Upper St. Clair Police Lieutenant Graduates from FBI National Academy
Upper St. Clair Police Lieutenant Michael Ventura was one of 238 law enforcement officers to graduate from the 286th session of the FBI National Academy (FBINA) on Thursday, June 8. The FBINA is recognized internationally for its academic excellence and training, which focuses on advanced communication, leadership and fitness. The graduation took place at the National Academy in Quantico, Va.
Graduates from this year’s class represented law enforcement agencies from 25 countries, five military organizations and six federal civilian organizations.
“It was an honor to have the opportunity to represent Upper St. Clair at the FBI National Academy,” said Lt. Ventura. “I am forever grateful to my family and my fellow officers for supporting me throughout the journey. This incredible and rewarding experience allowed me to learn and grow alongside the finest law enforcement officers from around the world. I am excited to be able to share the knowledge, skills and partnerships that I was able to build over the past 10 weeks with our police department and our community."
Lt. Ventura is now the fourth active member of the USC Police Department to graduate from the FBINA, along with Chief of Police Jonathan Wharton, Lieutenant Michael Lindenfelser and Sargeant James Murphy. In total, 12 members of the USC Police Department have graduated from the FBINA.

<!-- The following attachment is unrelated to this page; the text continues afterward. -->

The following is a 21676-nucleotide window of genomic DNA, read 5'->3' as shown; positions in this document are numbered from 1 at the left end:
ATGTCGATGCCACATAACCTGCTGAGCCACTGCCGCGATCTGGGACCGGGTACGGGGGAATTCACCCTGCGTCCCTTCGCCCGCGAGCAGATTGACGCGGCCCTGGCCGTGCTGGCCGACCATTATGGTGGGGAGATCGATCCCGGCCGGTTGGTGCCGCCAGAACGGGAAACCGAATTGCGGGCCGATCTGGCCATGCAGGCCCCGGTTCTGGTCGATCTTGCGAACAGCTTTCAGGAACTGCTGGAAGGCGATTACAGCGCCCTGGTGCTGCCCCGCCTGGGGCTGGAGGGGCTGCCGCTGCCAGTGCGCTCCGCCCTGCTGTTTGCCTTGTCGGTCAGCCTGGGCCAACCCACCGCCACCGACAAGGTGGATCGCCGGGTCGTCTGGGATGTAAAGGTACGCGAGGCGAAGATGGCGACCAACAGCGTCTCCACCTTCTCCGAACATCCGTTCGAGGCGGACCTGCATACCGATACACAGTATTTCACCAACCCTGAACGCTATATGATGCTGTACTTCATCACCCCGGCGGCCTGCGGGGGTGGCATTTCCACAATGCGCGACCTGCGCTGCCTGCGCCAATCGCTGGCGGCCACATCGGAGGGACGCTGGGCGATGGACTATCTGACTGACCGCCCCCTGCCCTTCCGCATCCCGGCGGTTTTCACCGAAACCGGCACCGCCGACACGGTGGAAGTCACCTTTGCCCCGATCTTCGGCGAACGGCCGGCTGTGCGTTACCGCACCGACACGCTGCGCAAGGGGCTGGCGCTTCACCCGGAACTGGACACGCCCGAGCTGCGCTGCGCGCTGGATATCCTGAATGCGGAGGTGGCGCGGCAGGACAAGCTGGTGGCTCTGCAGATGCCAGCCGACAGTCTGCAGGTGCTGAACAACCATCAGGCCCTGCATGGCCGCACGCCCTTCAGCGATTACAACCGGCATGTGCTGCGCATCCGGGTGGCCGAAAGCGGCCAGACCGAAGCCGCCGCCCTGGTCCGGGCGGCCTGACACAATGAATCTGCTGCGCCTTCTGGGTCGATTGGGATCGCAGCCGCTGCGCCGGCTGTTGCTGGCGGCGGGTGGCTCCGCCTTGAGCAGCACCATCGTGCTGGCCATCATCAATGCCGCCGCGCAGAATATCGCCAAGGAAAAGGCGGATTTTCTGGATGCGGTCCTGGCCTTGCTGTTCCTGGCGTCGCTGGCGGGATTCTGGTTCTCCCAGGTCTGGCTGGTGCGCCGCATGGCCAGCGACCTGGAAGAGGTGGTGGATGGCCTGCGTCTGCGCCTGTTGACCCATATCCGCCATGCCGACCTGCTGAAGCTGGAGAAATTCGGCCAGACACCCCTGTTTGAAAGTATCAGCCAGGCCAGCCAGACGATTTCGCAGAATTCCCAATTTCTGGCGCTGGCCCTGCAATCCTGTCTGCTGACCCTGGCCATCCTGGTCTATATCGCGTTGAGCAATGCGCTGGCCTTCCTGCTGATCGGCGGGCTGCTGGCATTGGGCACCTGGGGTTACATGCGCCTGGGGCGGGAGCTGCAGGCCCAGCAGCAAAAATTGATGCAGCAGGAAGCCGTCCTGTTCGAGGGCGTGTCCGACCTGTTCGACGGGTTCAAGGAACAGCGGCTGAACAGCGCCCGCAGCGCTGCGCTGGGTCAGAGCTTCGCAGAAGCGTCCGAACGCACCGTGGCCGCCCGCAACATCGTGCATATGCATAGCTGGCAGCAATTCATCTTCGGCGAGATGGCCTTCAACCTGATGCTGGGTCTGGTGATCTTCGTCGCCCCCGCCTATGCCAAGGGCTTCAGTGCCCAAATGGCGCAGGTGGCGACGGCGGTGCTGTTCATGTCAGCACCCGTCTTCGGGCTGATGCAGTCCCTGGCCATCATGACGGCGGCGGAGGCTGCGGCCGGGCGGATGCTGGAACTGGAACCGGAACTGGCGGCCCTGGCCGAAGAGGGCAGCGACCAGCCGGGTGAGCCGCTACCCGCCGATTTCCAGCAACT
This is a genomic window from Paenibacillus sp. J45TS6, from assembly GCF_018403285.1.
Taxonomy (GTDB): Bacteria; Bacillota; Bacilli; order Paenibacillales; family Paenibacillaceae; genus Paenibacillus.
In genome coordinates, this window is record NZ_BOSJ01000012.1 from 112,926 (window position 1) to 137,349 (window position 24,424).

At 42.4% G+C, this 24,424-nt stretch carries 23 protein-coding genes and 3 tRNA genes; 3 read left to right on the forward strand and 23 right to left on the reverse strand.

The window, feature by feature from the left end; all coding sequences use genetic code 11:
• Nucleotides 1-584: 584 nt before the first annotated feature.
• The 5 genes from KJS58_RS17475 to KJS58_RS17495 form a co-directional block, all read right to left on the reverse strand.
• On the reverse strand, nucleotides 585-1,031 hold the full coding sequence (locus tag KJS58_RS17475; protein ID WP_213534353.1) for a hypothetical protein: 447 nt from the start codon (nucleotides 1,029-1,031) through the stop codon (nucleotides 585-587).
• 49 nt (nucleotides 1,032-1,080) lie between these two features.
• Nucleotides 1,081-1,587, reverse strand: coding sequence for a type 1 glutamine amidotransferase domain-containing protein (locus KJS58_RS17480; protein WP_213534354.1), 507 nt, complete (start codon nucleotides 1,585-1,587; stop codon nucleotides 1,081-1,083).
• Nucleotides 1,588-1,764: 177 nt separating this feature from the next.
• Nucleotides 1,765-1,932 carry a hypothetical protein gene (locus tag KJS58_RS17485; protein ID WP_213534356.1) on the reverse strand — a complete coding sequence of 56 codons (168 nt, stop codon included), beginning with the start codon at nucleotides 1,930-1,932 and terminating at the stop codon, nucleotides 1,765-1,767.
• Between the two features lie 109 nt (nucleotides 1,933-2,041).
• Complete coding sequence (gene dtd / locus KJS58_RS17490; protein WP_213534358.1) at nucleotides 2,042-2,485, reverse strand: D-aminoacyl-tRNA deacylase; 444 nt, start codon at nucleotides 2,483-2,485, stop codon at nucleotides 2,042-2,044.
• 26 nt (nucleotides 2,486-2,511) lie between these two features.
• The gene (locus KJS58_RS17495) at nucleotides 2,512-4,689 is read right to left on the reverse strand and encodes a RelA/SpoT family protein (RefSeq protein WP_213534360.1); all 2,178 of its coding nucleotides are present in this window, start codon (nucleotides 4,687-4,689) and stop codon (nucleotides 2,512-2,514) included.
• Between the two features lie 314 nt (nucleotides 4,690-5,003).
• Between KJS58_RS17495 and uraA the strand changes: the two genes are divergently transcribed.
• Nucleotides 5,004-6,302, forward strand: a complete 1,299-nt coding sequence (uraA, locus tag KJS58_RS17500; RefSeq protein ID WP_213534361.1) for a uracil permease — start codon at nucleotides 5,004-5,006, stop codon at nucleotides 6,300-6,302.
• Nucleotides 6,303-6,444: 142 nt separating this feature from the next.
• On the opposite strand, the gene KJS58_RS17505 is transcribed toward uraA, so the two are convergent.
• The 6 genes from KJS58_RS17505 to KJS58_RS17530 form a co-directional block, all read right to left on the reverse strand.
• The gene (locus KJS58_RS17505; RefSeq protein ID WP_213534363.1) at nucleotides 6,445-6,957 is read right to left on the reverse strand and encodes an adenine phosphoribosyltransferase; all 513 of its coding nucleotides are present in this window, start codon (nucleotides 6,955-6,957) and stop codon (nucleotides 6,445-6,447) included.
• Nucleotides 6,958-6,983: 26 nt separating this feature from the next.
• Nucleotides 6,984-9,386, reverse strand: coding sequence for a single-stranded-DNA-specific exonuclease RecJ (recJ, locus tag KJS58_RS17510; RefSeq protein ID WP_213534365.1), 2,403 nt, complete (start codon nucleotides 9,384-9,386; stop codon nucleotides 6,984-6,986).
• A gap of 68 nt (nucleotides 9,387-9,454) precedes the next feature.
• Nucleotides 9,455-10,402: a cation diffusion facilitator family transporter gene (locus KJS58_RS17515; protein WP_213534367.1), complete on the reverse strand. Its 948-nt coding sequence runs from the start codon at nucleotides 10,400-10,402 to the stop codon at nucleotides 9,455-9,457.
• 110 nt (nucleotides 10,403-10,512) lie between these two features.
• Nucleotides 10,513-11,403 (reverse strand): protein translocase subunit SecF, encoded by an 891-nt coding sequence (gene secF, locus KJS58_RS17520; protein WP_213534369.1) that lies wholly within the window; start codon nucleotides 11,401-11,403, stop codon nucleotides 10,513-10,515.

“The Upper St Clair Police Department prides itself with higher levels of professionalism, which starts with training and education,” said Chief Wharton. “Over the years, there have been several high-ranking Upper St Clair officers, most of them now retired, who completed this unique leadership training. Prior to Lieutenant Ventura graduating, there were three National Academy graduates still employed with our department. The education that Lieutenant Ventura attained will afford him the ability to excel as a leader in our community.”
“It was both an honor and a privilege to attend Lt. Ventura's graduation from the 286th session of FBI National Academy,” said Lt. Lindenfelser. “The hard work and dedication that he has displayed over the past 10 weeks is admirable. The lessons that he has learned and the friendships that he has gained will serve him well for the rest of his law enforcement career.”
As an FBI National Academy graduate, Lt. Ventura enters a select group made up of less than one percent of the country’s law enforcement officers. The 10-week course includes instruction in law, behavioral science, forensic science, understanding terrorism/terrorist mindsets, leadership development, communication and health/fitness.
Those invited to the academy must have a proven track record of professional accomplishments, and enrollment to the academy is limited. Law enforcement officials from across the world must first apply and include an endorsement by their Chief of Police just to be considered. Admission is by invitation only.
Graduates from the prestigious program have come from all 50 states, 194 countries and over 8,200 law enforcement agencies. Over 53,000 graduates have completed the FBINA Program.